The Purple Eagles entered the game shooting a proud 36 percent from three on the season but were forced to adjust their style of play against Manhattan.

High pressure applied by the Jaspers’ on the perimeter limited Niagara to only five three-point attempts in the first half, two of which dropped.

With his team down 19-9, Nick McDonald hit his second three of the night at the 9:32 mark of the first half that sparked a 9-3 run for the visitors to cut the Manhattan lead to just four. Even during this positive stretch, Niagara still had to earn everything with Manhattan not giving them anything easy. Already restrained from three, Niagara was also struggling to get any easy looks down low against Manhattan’s height. As a result, the Purple Eagles were forced to score their points off of tough mid-range shots. These difficult circumstances prevented Niagara leading-scorer Marcus Hammond from getting on the board until the 6:11 mark of the first half. Hammond, who entered the game averaging 13.5 points-per-game, only scored nine points in this game.

Led by Paulicap’s 12 points, Manhattan sat with a 34-25 lead at the break. A surprising narrative of the first half was Manhattan’s lethality from the free throw line. Despite coming in with only a 62 percent average as a team from the line, the Manhattan players were a combined 8-of-9 from the charity stripe in the first half.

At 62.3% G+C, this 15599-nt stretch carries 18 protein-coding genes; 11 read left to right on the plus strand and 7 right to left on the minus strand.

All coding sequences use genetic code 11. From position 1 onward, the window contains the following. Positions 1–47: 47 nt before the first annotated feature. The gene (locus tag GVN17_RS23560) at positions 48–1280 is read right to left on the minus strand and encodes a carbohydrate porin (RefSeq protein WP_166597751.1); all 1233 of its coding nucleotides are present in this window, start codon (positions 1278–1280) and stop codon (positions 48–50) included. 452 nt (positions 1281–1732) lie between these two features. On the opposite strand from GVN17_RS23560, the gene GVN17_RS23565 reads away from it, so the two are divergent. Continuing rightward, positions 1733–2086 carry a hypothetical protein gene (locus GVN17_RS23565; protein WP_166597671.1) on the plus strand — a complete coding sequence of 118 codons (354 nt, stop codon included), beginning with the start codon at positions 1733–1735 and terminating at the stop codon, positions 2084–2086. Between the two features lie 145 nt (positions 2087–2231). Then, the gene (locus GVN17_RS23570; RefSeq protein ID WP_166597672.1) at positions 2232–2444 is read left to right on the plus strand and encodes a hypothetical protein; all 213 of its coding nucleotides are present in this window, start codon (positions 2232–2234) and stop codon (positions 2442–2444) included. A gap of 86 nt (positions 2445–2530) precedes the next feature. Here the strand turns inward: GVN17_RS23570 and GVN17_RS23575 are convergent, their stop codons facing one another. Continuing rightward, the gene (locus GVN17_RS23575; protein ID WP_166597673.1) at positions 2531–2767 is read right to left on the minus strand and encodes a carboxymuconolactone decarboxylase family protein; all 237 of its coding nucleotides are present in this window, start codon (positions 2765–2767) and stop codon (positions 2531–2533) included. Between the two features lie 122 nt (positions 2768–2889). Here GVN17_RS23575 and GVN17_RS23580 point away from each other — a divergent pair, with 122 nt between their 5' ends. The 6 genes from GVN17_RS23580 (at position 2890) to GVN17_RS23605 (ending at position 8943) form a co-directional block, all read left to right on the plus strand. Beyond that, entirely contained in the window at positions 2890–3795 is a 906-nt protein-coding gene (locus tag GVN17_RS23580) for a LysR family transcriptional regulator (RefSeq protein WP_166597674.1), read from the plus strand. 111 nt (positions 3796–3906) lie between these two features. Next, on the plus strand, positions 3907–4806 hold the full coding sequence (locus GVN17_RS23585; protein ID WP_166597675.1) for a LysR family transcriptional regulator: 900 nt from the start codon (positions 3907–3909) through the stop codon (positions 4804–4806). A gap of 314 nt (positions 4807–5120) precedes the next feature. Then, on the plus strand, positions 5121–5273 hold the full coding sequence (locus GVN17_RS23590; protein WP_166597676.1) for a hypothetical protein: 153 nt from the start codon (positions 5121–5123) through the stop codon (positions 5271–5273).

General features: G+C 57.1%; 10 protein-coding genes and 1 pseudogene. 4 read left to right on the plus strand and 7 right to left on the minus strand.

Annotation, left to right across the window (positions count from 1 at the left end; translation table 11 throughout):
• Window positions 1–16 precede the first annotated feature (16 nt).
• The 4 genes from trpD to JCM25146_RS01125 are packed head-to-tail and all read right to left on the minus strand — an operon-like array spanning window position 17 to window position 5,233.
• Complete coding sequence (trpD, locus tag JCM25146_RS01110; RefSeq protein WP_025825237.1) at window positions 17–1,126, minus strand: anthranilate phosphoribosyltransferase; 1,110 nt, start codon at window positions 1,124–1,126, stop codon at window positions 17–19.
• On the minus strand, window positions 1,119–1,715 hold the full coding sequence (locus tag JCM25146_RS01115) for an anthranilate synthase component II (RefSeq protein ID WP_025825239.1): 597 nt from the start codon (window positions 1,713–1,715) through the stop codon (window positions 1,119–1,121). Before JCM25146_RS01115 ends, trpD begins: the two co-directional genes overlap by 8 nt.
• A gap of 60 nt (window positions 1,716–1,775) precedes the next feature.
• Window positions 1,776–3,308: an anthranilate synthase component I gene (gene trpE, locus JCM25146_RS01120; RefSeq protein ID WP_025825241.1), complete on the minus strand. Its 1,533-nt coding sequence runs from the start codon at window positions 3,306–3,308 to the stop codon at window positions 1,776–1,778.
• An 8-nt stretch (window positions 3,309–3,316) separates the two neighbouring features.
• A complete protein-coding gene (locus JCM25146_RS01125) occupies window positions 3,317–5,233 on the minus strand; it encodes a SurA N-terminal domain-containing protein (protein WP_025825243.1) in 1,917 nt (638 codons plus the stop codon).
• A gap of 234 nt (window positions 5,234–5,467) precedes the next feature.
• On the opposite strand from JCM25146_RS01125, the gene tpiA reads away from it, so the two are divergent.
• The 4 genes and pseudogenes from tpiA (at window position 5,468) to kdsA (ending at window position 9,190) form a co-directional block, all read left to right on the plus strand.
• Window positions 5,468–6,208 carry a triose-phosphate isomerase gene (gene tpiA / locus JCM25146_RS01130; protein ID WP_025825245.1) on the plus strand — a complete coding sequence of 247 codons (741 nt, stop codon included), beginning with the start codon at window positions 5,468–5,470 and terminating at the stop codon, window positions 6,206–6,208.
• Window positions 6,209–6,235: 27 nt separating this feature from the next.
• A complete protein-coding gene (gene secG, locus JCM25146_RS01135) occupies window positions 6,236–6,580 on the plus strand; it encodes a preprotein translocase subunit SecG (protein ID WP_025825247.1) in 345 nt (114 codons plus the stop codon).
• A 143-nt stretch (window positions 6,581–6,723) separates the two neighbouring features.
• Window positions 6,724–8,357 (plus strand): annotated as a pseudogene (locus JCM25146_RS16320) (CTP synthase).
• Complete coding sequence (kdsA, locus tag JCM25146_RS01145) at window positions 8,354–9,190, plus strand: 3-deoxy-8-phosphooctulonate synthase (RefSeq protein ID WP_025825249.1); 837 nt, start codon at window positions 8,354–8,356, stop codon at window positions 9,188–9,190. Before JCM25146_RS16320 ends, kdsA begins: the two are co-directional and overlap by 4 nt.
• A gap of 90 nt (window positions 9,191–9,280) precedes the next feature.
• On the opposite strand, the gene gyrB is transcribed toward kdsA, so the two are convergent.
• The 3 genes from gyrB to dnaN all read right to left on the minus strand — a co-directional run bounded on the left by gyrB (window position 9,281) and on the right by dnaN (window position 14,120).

After only scoring two points in the first half largely due to picking up two early fouls, sophomore Warren Williams played like a man on a mission in the second half.

With the way Manhattan was feasting on Niagara inside all night, Williams’ breakthrough was predictable. Williams’ first basket of the second half came a little less than two minutes in when Buchanan dribbled his way into the paint before setting the big man up for an easy layup. Williams wreaked havoc again the next time down the court when he kept a Manhattan offensive possession alive with two offensive rebounds before converting an and-one that stretched the lead to 41-32 after his made free throw.